Finding a Reliable, Caring Babysitter
A few years ago my office manager showed up late for work because her seventeen-month-old son’s baby-sitter had canceled at the last minute. (She usually brought her infant daughter to work with her.) It was the latest in a series of frustrations she was having finding someone to help her out for a dozen or so hours per week.
“I’m looking for the type of baby-sitter I was when I was in high school,” she said plaintively. “It’s a constant problem. The other parents in my neighborhood won’t give me the names of their good baby-sitters. They don’t want them to be stolen away,” she added.
Parents searching for baby-sitters often receive a crash course in microeconomics. If you’re trying to hire someone to look after your children on a summer morning or a Friday evening, you’ll soon discover that you’ve entered a seller’s market.
But with teenage sitters, the critical variable may not be how much money you offer or even what your children are like. Baby-sitters often rate their employers more by the quality and abundance of the snacks they leave than by the behavior of their children. (Having a reputation for providing two pieces of cake, a pizza, or a pint of the latest gourmet ice cream can sometimes mean the difference between finding a sitter and not.)
Adults who baby-sit not including those who provide full-time childcare either in their home or in yours are relatively rare. While older adolescents may have the maturity and reliability parents want, they often prefer to take jobs in fast-food restaurants since they see them as offering higher status. That’s partly because, unlike baby-sitting, there’s a minimum age for such workers. (Actually, teenagers and adults can sometimes make more money baby-sitting even through they may have a lower hourly wage, since they’re almost always paid in cash and seldom report the income on their tax returns.)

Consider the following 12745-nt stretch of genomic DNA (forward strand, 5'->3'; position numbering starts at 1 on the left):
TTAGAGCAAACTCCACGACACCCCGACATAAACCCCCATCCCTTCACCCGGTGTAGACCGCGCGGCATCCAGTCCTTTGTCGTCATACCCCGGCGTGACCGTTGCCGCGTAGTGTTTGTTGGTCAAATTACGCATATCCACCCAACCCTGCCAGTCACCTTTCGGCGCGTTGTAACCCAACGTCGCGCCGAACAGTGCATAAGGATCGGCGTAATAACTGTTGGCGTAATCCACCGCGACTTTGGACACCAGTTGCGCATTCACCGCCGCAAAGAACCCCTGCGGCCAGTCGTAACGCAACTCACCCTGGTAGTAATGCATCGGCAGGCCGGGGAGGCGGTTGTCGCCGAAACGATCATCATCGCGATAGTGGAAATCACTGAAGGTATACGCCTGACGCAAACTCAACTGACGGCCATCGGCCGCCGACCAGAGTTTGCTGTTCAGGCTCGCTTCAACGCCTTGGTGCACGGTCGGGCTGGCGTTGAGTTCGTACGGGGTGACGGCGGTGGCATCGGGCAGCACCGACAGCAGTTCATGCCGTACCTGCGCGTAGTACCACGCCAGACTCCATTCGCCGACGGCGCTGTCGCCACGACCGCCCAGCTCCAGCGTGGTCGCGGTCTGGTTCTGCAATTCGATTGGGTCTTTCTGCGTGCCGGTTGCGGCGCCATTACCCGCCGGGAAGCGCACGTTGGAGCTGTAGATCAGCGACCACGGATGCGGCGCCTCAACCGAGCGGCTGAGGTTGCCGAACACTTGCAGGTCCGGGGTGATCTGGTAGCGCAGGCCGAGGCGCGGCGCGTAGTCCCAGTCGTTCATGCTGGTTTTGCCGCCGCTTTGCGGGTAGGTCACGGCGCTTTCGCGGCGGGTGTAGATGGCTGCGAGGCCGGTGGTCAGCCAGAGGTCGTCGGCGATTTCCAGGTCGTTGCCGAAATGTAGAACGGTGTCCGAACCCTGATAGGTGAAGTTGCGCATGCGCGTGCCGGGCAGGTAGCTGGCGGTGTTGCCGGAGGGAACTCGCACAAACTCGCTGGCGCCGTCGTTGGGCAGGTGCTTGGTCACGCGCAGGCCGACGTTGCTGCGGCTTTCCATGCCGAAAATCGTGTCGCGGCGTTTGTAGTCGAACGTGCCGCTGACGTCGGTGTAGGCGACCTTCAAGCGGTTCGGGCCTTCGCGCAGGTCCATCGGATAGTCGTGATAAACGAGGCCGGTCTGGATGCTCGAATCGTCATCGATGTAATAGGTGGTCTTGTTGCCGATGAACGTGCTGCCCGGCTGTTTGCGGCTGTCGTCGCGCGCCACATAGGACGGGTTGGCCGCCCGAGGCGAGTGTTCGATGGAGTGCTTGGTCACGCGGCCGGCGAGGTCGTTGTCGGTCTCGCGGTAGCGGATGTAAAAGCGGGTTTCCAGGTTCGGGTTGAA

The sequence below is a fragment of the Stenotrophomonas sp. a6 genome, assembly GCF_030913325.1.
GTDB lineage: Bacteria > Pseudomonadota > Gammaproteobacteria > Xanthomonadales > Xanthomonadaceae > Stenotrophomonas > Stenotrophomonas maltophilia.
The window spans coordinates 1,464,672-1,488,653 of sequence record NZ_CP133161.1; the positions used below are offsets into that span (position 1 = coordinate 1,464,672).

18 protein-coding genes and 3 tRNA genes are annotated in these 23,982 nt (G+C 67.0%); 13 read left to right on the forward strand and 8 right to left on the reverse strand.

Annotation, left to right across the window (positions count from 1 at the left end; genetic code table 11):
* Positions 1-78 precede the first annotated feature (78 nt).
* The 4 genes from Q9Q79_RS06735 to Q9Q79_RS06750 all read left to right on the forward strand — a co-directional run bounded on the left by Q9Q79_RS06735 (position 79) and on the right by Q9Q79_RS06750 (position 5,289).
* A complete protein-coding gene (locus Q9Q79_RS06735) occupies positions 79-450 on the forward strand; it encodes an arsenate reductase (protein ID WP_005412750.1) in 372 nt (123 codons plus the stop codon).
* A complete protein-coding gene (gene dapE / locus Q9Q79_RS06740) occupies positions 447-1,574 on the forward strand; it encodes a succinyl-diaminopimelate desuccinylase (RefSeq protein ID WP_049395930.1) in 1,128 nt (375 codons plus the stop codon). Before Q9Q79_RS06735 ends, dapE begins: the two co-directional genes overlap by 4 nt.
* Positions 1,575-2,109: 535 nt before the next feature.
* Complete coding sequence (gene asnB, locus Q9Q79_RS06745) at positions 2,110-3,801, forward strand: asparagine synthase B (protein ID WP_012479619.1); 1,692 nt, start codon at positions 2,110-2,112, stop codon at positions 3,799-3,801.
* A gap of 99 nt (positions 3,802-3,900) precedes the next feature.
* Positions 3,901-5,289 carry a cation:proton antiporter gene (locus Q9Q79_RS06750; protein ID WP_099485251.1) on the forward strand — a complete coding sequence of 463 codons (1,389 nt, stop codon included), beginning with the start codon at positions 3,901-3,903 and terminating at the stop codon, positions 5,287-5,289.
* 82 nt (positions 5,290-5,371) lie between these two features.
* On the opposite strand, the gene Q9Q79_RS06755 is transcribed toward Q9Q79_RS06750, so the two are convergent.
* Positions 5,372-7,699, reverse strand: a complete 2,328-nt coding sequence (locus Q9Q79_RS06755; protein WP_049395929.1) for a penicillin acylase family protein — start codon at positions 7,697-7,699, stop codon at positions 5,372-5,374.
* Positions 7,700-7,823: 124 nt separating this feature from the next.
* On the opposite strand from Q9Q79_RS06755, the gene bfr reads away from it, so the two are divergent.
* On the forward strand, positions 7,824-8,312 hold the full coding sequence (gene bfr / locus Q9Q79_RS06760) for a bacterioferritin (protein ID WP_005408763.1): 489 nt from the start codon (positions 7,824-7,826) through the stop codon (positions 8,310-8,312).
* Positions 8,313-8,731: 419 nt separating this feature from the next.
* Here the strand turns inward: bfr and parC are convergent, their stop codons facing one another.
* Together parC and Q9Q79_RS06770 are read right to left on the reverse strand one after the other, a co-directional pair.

That leaves the younger adolescents, who may not have the maturity and judgment you want in someone who cares for your child, even for a few hours. One response to the shortage of older, experienced babysitters has been the development of formal courses and videotapes that help early adolescents learn the rudiments of childcare.
Baby-sitting courses are now offered by the Red Cross, YMCAs, churches and synagogues, and Scouting groups. In addition to learning how to change a diaper and play with a toddler, such training often emphasizes what to do in a crisis, such as a fire or a medical emergency. The courses include basic first aid and CPR, as well as elementary work etiquette. (“Never eat the first or the last piece of anything in the refrigerator” is a common guideline.) There are also some programs on videotape that help young teenagers and even experienced baby-sitters learn some of the tricks of the trade, review emergency procedures, and give them some insight into child development.
These courses and videotapes also provide teenagers with a much-needed sense of status for what they’re doing. Young adolescents respond very well to the “professionalism” that goes along with a Scouting merit badge or a diploma from completing a course in baby-sitting. The certificates are tangible signs that they are progressing toward some of the responsibilities and privileges of adulthood. For many children, baby-sitting is a way to test new approaches to relating to adults as peers rather than superiors. Being aware of adolescents’ needs to see signs of their development into young adults can make hiring and retaining baby-sitters easier for parents.